Tuesday, October 4, 2022
HomeCyber Security"Faux crypto millionaire" charged with alleged $1.7M cryptomining rip-off

“Faux crypto millionaire” charged with alleged $1.7M cryptomining rip-off

A self-proclaimed cryptocurrency millionaire has been charged with a number of felonies for his alleged position in a rip-off that presupposed to promote a high-powered cryptomining machine referred to as the “Bitex Blockbuster” that didn’t really exist.

James Wolfgramm (also called Semisi Niu or James Vaka Niu) of Spanish Fork, Utah,  has been charged by a federal grand jury with wire fraud and cash laundering.  The fees are in relation to a rip-off that’s stated to have collected almost US $1.7 million from two victims.

In accordance with the indictment, Wolfgramm introduced himself on-line as a cryptocurrency tycoon who had made his fortune in cryptocurrency.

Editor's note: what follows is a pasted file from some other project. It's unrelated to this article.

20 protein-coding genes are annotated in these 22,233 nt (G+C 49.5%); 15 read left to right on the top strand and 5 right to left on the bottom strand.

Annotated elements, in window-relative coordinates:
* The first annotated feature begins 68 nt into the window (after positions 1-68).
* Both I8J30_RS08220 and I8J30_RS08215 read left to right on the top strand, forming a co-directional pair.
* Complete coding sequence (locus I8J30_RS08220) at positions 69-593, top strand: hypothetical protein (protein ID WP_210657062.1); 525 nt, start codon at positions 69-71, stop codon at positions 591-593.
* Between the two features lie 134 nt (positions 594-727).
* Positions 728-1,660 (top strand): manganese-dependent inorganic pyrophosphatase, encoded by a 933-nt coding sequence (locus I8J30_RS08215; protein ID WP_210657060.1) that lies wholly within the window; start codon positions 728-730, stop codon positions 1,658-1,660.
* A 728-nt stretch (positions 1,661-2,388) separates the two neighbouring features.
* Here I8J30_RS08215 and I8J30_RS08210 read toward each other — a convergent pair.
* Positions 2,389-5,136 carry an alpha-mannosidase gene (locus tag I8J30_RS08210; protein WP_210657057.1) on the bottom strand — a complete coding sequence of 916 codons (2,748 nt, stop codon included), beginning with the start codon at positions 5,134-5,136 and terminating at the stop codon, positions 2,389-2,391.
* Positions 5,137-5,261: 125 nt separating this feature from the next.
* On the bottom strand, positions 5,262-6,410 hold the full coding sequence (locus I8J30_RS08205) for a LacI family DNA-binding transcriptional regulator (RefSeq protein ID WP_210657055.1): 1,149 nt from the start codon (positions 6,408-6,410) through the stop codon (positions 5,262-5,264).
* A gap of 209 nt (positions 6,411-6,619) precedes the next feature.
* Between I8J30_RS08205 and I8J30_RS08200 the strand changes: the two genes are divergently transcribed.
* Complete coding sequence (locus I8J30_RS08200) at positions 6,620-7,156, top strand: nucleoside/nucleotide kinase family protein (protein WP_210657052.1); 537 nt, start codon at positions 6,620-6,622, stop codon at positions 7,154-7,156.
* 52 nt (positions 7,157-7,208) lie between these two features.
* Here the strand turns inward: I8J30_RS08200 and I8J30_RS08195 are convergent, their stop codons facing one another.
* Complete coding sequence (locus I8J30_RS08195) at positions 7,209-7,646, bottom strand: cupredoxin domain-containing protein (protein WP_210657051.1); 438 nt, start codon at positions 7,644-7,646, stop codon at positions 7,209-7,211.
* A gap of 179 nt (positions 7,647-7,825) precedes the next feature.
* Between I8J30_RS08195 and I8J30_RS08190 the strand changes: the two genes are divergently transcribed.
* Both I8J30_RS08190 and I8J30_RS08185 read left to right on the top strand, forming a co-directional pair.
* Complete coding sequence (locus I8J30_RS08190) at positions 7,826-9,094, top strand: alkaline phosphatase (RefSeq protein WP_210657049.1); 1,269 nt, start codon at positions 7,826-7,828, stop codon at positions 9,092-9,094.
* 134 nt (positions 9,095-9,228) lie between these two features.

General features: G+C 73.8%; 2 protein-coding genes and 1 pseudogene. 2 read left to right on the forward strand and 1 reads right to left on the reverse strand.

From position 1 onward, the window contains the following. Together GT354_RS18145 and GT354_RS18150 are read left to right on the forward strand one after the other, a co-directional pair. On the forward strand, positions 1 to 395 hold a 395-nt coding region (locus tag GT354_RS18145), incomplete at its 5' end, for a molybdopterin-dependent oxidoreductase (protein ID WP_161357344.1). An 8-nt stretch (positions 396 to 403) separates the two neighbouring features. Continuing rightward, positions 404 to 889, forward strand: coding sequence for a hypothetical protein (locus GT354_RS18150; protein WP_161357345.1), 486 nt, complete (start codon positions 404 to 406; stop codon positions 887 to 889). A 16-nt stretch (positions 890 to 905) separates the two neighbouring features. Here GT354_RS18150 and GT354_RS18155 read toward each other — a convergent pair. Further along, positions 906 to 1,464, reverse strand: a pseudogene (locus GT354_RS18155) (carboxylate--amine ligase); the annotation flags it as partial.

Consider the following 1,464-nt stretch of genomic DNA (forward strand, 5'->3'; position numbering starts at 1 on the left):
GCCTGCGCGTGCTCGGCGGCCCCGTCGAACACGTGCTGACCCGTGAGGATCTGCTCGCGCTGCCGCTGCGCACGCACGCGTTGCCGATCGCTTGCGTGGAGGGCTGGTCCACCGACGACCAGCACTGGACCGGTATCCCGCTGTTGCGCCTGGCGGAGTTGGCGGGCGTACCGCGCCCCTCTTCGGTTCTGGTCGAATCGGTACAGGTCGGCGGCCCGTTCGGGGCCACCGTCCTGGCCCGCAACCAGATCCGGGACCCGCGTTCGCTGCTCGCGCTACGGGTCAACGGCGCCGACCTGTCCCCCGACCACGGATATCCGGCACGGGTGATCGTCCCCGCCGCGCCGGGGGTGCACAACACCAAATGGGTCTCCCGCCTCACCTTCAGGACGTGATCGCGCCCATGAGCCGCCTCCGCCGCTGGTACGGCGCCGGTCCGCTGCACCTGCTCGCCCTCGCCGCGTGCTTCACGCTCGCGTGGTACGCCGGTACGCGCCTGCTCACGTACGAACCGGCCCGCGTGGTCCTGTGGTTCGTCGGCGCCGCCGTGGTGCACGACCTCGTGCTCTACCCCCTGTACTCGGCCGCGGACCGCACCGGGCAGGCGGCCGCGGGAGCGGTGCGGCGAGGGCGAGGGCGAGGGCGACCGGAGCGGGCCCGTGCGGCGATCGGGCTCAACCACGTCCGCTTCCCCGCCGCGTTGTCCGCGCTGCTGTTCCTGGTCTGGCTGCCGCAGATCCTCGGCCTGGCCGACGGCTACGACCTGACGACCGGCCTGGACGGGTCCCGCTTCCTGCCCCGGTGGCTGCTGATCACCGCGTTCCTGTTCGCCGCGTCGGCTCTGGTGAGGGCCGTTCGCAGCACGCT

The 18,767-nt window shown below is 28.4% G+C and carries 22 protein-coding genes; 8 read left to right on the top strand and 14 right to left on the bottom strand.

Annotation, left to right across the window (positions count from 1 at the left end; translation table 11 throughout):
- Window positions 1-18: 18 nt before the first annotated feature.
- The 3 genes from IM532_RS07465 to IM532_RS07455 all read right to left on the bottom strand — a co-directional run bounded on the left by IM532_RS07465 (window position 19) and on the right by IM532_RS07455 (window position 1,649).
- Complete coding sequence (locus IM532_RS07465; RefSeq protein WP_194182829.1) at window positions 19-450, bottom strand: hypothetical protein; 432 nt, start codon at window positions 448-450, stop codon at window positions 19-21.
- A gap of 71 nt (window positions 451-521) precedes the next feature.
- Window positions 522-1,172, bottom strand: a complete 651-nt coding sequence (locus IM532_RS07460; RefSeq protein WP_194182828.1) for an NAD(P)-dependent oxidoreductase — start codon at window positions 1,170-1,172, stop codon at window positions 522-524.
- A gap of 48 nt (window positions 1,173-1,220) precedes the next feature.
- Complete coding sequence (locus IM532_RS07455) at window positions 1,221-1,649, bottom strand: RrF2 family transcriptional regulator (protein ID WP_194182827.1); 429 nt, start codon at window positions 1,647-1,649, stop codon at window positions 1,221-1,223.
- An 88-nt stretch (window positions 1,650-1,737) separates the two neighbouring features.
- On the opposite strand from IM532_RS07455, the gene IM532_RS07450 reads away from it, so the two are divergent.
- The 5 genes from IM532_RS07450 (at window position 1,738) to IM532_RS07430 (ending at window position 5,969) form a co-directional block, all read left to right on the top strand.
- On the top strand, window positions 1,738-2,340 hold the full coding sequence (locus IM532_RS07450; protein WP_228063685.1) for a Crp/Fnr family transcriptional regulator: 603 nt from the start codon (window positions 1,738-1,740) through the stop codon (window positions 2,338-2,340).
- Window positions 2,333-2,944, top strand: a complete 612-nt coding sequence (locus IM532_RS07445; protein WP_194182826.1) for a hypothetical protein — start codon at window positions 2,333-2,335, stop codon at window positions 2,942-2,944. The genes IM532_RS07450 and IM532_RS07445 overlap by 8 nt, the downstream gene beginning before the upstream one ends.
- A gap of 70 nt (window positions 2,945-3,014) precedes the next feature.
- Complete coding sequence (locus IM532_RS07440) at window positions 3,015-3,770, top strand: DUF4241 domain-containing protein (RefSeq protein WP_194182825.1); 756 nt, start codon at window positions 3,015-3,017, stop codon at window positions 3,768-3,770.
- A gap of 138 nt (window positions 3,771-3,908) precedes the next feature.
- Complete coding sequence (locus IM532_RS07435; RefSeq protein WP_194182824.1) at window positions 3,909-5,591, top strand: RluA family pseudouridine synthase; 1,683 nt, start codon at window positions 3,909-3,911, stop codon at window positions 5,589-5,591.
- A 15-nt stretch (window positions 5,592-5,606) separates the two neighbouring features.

It’s alleged that Wolfgramm posted photos on social media of pricy sports activities automobiles he claimed to personal, suitcases full of money, and screenshots of cryptocurrency wallets containing thousands and thousands of {dollars}’ value of digital forex.

Nonetheless, the indictment alleges, among the photos are thought to have been copied from the web sites and social media accounts of others.

Moreover, Wolfgramm and his firm Bitex are alleged to have promoted a non-existent cryptomining machine they referred to as the “Bitex Blockbuster”.

In accordance with the Division of Justice, victims have been proven a purported “Bitex Blockbuster” at Bitex’s workplace, which appeared like real-time cryptomining however was in truth exhibiting a pre-recorded video loop.

A few of Wolfgramm’s alleged victims turned to social media to share their tales of how they’d been scammed.

One other of Wolfgrammm’s corporations – Ohana Capital Monetary, Inc. (OCF) – is alleged to have supplied monetary companies to these ineligible for conventional financial institution accounts, with the motto “Banking the Unbankable.”

OCF prospects are stated to have acquired thousands and thousands of {dollars} from purchasers who believed that their cash could be stored on deposit, not understanding that their funds have been being spent by Wolfgramm and OCF on “unrelated enterprise bills.”

Wolfgramm faces two counts of cash laundering and 5 counts of wire fraud.



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